Definition of battering ram in English:

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battering ram

Pronunciation: /ˈbatərɪŋ ˌram/


1A heavy beam, originally with an end in the form of a carved ram’s head, formerly used in breaching fortifications.
Example sentences
  • There are no defensive ramparts, fortifications, battering rams or even boiling oil; just a fabulous view over the Wharfe valley.
  • Another large weapon of siege was used primarily in storms, the battering ram.
  • It included 100 foot battering rams and 150 foot high siege towers with bridges (this was the first known use of bridges on siege towers).
1.1A heavy object swung or rammed against a door to break it down: the police used a battering ram to smash their way into her house figurative a battering ram to crush opposing views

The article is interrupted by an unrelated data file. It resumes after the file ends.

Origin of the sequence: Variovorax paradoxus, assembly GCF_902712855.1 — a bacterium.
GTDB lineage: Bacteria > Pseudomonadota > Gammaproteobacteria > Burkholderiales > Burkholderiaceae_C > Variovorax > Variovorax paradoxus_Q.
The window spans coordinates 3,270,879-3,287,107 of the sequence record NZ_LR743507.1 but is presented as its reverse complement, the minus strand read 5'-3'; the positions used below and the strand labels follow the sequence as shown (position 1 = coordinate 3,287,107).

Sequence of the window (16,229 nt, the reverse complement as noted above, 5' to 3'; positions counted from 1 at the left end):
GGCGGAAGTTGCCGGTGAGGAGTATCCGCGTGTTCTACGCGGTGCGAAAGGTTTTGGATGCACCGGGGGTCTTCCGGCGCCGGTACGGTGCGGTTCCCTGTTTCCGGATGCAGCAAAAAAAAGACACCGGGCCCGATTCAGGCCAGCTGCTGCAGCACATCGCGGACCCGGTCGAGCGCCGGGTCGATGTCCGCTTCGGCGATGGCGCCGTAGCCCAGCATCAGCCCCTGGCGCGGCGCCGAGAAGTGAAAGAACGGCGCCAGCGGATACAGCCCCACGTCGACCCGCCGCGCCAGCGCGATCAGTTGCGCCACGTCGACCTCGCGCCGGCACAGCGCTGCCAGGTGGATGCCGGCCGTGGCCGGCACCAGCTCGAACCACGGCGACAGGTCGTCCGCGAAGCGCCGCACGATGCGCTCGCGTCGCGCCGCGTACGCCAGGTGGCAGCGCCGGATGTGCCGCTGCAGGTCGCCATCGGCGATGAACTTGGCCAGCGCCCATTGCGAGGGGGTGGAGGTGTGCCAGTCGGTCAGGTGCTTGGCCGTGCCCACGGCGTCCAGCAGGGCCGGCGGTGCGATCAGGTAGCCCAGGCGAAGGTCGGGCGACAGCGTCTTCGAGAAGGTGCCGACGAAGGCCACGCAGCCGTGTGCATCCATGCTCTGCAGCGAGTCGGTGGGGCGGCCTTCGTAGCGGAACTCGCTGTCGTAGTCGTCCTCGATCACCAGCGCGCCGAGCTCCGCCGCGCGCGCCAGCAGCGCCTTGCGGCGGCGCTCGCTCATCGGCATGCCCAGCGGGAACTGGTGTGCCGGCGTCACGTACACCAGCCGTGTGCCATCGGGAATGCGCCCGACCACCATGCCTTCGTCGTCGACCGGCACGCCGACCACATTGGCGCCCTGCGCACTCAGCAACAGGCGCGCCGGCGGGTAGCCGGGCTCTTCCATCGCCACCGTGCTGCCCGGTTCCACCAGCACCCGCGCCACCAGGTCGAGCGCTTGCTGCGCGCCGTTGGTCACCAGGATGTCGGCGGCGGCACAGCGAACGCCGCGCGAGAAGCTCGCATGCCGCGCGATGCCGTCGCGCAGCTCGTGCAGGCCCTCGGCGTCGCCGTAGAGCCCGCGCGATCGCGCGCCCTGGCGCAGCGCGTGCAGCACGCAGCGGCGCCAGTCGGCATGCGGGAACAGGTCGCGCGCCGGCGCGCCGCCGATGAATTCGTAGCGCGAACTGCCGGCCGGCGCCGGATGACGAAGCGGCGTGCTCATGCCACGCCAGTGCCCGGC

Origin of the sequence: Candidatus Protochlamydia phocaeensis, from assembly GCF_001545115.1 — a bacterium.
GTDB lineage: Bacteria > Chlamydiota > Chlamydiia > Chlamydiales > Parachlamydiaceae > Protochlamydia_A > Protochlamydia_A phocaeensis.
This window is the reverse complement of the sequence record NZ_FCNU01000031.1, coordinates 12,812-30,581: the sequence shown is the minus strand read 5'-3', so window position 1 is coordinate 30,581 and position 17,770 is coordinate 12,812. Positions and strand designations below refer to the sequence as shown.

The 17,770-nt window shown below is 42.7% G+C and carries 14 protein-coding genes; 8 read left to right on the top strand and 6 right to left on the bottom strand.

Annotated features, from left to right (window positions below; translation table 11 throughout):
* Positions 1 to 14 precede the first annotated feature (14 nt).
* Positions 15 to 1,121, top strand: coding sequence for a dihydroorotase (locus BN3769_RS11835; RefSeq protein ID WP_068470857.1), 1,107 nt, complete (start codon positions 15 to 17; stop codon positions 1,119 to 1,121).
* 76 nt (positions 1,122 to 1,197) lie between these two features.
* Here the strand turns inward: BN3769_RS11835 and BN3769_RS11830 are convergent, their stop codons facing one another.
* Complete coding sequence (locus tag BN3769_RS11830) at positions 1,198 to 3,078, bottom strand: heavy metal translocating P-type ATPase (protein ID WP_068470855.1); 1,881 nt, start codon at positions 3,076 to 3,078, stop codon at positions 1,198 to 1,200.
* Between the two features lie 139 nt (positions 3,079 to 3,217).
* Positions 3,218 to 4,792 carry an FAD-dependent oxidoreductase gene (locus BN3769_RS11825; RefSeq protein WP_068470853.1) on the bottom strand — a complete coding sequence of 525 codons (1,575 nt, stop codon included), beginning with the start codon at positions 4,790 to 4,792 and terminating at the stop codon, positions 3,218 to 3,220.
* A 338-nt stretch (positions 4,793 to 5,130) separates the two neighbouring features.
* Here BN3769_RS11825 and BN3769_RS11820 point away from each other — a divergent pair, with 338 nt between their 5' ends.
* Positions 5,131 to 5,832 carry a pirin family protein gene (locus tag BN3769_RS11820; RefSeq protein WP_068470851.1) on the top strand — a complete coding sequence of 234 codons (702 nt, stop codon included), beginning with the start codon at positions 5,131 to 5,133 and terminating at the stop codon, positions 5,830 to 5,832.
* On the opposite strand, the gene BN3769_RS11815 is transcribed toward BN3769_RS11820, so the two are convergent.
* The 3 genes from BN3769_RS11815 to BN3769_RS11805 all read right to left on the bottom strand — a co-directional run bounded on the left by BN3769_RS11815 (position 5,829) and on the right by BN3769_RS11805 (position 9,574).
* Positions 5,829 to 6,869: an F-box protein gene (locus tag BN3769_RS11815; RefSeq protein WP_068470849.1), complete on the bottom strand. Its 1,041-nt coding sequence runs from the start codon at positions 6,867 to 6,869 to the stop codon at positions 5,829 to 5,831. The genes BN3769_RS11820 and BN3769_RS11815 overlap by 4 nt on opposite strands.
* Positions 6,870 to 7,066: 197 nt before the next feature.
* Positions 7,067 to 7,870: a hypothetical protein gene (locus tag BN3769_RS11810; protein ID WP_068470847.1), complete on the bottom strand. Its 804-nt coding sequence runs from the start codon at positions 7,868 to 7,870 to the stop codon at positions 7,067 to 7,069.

More example sentences
  • Officers convinced he was at home used a metal battering ram to break the door down.
  • Officers wearing stab-proof jackets and helmets secured the rear of the terraced house on the town's Kirkbarrow estate before knocking in the front door with a single swing of a steel battering ram known as an ‘enforcer’.
  • It is thought the passengers may have used a trolley as a battering ram to break down the cockpit door.

For editors and proofreaders

Line breaks: bat¦ter|ing ram

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